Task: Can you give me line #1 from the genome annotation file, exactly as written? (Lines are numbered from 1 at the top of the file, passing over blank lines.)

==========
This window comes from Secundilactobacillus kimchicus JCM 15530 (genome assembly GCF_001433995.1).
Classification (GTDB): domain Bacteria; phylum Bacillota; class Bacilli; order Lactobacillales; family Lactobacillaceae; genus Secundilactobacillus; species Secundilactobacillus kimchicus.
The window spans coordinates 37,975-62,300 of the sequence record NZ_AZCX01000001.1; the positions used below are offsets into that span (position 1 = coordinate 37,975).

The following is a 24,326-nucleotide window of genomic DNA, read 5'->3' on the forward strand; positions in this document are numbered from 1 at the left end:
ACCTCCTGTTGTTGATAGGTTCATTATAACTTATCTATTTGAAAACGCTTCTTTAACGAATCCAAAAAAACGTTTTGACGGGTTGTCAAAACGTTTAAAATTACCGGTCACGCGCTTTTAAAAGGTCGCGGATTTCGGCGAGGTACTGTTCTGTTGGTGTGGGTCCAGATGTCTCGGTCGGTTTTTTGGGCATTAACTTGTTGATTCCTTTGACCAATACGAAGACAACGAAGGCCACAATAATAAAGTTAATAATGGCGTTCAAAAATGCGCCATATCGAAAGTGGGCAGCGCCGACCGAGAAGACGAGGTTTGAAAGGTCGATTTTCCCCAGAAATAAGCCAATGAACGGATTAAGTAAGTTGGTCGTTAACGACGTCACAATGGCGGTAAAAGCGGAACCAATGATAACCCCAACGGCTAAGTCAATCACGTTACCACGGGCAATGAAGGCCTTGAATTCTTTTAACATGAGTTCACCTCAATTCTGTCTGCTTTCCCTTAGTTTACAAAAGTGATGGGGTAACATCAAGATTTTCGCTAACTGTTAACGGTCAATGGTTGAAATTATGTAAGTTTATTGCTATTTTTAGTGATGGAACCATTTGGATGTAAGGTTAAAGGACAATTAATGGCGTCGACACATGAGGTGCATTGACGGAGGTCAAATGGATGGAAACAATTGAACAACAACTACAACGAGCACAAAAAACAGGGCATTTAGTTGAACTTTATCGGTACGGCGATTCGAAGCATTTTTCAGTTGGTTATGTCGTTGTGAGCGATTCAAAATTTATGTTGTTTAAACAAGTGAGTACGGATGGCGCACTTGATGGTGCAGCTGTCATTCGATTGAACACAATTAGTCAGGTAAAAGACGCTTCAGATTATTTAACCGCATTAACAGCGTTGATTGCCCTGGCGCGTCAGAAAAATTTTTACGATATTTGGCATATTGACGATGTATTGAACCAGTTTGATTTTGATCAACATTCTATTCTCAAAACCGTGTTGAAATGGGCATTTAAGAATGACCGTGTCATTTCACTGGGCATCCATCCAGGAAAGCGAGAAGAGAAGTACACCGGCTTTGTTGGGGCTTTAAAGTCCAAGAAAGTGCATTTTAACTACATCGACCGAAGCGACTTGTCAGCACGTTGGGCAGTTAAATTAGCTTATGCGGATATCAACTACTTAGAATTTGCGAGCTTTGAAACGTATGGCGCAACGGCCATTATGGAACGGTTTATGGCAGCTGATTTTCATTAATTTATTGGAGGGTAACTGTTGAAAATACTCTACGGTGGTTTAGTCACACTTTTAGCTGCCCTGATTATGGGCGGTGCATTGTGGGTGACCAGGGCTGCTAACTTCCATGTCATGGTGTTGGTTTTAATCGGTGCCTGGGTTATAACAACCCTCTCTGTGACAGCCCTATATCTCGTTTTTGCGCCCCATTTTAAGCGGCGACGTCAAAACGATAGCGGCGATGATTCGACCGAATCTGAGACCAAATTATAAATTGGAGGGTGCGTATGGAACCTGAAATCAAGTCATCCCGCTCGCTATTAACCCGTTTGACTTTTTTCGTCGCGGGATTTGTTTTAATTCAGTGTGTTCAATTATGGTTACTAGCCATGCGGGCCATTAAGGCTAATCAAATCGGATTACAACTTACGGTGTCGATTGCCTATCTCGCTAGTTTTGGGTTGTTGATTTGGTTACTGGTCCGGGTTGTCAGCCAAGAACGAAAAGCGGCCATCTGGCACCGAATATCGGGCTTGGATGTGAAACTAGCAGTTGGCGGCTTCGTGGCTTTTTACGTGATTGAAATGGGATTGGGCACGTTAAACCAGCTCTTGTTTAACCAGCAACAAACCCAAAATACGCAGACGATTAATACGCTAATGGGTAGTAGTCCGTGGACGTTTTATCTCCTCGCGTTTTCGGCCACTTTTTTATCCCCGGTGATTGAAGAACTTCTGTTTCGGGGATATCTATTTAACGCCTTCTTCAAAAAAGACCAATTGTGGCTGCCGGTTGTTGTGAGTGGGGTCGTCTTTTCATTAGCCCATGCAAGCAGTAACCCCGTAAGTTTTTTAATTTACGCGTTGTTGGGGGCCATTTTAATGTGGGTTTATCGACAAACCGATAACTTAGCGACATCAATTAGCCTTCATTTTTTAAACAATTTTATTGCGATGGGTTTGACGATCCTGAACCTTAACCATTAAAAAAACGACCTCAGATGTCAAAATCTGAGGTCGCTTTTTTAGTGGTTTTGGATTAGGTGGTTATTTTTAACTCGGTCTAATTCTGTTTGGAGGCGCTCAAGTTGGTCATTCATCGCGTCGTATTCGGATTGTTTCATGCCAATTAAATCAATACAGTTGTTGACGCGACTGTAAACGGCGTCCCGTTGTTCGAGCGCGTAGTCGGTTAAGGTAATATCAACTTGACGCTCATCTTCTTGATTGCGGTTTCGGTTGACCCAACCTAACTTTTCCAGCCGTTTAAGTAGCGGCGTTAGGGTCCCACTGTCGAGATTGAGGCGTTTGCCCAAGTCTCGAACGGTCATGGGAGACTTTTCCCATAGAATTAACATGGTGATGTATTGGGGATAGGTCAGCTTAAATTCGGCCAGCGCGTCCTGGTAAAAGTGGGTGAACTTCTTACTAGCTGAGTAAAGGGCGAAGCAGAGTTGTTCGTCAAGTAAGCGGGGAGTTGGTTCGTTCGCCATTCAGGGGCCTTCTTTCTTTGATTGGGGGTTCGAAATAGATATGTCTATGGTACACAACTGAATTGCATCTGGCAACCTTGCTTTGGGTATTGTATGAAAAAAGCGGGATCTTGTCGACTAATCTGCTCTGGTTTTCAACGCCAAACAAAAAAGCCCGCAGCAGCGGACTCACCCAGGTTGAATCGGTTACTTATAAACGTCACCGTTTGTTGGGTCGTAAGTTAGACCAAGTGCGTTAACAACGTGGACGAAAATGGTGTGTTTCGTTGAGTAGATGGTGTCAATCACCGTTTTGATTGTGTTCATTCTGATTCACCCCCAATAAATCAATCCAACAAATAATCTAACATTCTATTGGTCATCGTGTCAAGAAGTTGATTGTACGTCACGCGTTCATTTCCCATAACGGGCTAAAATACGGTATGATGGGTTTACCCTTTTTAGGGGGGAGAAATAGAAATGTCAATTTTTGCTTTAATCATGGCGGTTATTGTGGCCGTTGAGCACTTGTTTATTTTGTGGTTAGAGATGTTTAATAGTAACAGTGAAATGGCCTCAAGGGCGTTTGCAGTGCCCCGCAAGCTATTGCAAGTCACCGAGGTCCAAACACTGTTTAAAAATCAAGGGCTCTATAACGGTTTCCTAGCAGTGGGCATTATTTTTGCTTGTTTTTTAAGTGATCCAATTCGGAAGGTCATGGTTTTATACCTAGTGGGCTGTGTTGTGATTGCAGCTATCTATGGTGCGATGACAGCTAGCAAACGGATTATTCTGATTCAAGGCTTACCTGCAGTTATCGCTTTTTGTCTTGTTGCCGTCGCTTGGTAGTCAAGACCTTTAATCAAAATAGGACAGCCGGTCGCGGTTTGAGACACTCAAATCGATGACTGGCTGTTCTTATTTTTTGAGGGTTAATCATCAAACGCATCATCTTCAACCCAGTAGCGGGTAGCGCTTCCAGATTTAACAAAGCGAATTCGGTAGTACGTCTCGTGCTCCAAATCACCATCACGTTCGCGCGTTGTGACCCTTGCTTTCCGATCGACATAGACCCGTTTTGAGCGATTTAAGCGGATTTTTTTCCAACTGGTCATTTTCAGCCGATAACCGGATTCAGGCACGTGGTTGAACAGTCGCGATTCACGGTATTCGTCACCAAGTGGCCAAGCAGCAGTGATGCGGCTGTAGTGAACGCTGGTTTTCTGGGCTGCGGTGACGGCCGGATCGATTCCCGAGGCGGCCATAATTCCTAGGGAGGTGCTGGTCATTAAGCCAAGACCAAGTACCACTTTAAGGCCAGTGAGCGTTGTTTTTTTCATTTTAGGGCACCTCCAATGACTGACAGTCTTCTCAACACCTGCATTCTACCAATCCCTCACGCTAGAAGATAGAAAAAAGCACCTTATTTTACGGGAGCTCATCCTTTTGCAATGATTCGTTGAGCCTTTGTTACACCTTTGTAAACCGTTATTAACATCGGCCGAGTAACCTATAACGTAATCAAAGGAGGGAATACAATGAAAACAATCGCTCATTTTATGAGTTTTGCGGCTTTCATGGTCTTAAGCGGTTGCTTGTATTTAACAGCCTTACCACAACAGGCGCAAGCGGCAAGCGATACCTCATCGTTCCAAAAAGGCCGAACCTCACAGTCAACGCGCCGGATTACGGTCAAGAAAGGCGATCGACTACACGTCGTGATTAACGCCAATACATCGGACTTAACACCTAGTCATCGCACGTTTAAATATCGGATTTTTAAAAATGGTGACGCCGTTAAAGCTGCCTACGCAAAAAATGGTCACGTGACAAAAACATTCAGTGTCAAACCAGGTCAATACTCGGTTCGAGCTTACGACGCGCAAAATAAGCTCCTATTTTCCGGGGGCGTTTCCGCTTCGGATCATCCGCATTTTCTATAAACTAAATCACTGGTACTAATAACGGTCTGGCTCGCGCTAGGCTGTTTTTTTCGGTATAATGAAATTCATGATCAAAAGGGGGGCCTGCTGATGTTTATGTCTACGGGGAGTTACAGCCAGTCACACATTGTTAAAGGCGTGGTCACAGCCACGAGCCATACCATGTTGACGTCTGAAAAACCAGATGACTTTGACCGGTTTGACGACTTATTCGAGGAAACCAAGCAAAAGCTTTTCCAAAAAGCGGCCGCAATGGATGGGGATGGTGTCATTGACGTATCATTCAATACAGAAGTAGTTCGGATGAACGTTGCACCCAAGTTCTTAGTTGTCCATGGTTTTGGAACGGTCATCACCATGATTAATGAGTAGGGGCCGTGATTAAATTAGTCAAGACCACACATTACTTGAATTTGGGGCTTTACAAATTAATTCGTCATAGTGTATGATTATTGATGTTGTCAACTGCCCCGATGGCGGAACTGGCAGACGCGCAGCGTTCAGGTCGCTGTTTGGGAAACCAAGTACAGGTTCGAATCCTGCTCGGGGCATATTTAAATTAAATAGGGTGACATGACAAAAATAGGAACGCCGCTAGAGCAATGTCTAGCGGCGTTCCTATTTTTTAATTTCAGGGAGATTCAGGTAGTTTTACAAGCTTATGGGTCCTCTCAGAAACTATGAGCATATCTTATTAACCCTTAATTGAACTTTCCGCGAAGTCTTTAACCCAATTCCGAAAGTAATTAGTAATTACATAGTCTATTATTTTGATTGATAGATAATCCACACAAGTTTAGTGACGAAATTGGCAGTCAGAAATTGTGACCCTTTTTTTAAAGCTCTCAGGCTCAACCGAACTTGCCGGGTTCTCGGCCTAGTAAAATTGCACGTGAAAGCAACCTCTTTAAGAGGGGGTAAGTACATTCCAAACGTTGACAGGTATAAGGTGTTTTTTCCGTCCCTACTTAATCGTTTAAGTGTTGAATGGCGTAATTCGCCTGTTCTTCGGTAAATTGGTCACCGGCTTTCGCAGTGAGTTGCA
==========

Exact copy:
This window comes from Secundilactobacillus kimchicus JCM 15530 (genome assembly GCF_001433995.1).